How often have you left a meeting where a serious discussion resulted in a decision that, upon reflection, had you second-guessing whether or not the team made the very best choice?
This often happens when there are two competing options and the decision-maker selects either option A or option B.
Such an Either / Or choice is frequently appropriate when:
- The choice really is strictly binary.
- Time pressures influence the choice because:
- They limit the perceived options and favor sticking with the status quo;
- No viable options seem readily available or obvious;
- Schedule constraints limit the time available for meeting preparation and adequate time to analyze options in the meeting.
Consider Option C
Sometimes when a client asks me my opinion as to whether I would select option A or option B, my response is “Yes”.
Being clever is never my rationale for responding like that. My answer is often based upon my observation that it sounds like both options merit consideration.
Instead of an Either / Or choice, I suggest they consider a Both / And option.
When there is time to analyze both options you often find that the best choice is some combination of A and B. There is wisdom and insight in both options and discerning how the best elements of each can result in an option C that is very likely superior to A or B.
Here are a few examples of how Either / Or thinking can morph into Both / And thinking:
- Performance appraisals: Historically there have been differences of opinion as to whether the appraiser should focus on just those areas that need improvement versus reinforcing the individual’s strengths. Thinking has evolved here into being clear about opportunities for improvement AND discussing ways to exploit an individual’s strengths.
- Delegating or assigning key tasks: A leader can challenge a team member with stretch goals that are demanding. But they can ALSO provide support and direction to help them succeed.
- Strategy vs. Tactics: Tactics and strategy don’t move the performance needle much unless the tactics support the strategy. Developing strategies can be complex and difficult and developing effective tactics is also critical. Connecting the two is a leader’s key responsibility.
- Individual AND Team success: Recognizing team success is usually pretty straightforward if the right metrics are decided upon from the start. It doesn’t have to be detrimental to the team to reward individual performance that goes above and beyond.
Barriers to Both / And Thinking
Although the Both / And concept may sound logical and compelling, it is not the norm in many businesses’ decision-making. We highlighted some of the key reasons for Either / Or thinking, but what gets in the way of moving toward Both / And thinking besides the constraints of time and the reality of very limited options?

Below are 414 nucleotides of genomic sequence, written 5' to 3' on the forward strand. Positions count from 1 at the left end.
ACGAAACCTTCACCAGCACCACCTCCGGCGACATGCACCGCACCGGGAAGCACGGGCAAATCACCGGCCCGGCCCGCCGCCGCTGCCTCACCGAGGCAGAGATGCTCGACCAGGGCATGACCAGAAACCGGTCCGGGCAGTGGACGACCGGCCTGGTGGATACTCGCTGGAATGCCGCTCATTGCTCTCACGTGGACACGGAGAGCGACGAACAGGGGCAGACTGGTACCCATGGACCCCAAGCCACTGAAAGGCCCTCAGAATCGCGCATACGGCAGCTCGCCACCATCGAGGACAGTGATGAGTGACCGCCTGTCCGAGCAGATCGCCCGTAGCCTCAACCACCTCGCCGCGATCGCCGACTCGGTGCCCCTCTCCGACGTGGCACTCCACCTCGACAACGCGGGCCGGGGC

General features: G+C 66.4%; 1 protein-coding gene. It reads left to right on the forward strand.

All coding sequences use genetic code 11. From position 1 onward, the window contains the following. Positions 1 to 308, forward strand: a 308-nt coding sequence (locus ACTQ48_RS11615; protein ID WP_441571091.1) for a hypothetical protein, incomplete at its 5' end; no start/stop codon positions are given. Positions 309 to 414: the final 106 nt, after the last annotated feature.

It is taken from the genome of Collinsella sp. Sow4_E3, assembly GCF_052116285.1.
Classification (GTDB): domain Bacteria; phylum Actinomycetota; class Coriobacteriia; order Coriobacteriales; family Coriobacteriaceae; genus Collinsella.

I would say we have to consider both organizational politics and the skill of the meeting leader or facilitator. Reasons here include:
- The competitive nature of team members that reflects power struggles within the organization. The exercise of power is usually about the allocation of resources that can be used to support one option versus the other. It’s a battle about vision and ideas and the value of the accolades that go along with “winning”.
- The hubris of some participants who have such pride or self-confidence in their suggestions that they do not openly embrace a fair consideration of other options.
Most folks who have enjoyed organizational success can recognize these behaviors because of their past experiences. To manage the downsides of such behavior as they play themselves out requires facilitation skills on the part of the meeting leader or an individual who is designated the meeting facilitator.
There is plenty of training available to enhance the facilitation skills of any leader if they choose to add this to their skill sets. Without such an investment of time to learn about this, teams can get stuck in making exclusively Either / Or decisions.
In my experience, skilled meeting facilitators move problem-solving discussions along smoothly by ensuring that:
- Everyone who has an opinion gets heard;
- Ideas are recorded in a simple and concise fashion and buy-in occurs along the way;
- Continually pulls the conversation into focus on whatever problem is being discussed;
- Good ideas or inputs but that are not directly related to the problem at hand, are recorded and put into a list or “parking lot” for later consideration;
- Ensures that accurate meeting notes and decisions are recorded and disseminated quickly to all involved after the meeting.
Moving to a Both / And decision-making style has significant benefits but does require some careful thought in making the transition.
- Am I aware when my team seems to be stuck in an Either / Or decision-making style?
- Will I explore how to gain facilitation skills that can assist me to be an effective Both / And meeting leader?
- Will I make it a point to reinforce to my team the higher quality decisions that result from the effective use of Both / And thinking?
All the best in making this significant leap in decision style for you and your team.